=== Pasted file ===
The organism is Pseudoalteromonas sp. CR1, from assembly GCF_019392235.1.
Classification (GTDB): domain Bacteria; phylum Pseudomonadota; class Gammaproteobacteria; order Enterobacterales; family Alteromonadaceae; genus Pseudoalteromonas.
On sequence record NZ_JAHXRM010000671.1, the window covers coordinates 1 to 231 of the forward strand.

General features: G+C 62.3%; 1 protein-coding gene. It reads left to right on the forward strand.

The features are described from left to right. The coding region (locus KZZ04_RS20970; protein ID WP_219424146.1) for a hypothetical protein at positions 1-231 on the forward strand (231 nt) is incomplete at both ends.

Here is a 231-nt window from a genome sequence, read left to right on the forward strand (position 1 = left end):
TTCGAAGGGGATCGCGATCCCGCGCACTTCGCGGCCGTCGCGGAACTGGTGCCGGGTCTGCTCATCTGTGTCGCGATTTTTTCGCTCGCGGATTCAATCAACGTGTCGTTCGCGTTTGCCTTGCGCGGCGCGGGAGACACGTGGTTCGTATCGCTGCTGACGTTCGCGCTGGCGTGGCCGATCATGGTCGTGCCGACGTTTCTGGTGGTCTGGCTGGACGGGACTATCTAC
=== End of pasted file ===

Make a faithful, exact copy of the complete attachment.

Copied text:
The organism is Pseudoalteromonas sp. CR1, from assembly GCF_019392235.1.
Classification (GTDB): domain Bacteria; phylum Pseudomonadota; class Gammaproteobacteria; order Enterobacterales; family Alteromonadaceae; genus Pseudoalteromonas.
On sequence record NZ_JAHXRM010000671.1, the window covers coordinates 1 to 231 of the forward strand.

General features: G+C 62.3%; 1 protein-coding gene. It reads left to right on the forward strand.

The features are described from left to right. The coding region (locus KZZ04_RS20970; protein ID WP_219424146.1) for a hypothetical protein at positions 1-231 on the forward strand (231 nt) is incomplete at both ends.

Here is a 231-nt window from a genome sequence, read left to right on the forward strand (position 1 = left end):
TTCGAAGGGGATCGCGATCCCGCGCACTTCGCGGCCGTCGCGGAACTGGTGCCGGGTCTGCTCATCTGTGTCGCGATTTTTTCGCTCGCGGATTCAATCAACGTGTCGTTCGCGTTTGCCTTGCGCGGCGCGGGAGACACGTGGTTCGTATCGCTGCTGACGTTCGCGCTGGCGTGGCCGATCATGGTCGTGCCGACGTTTCTGGTGGTCTGGCTGGACGGGACTATCTAC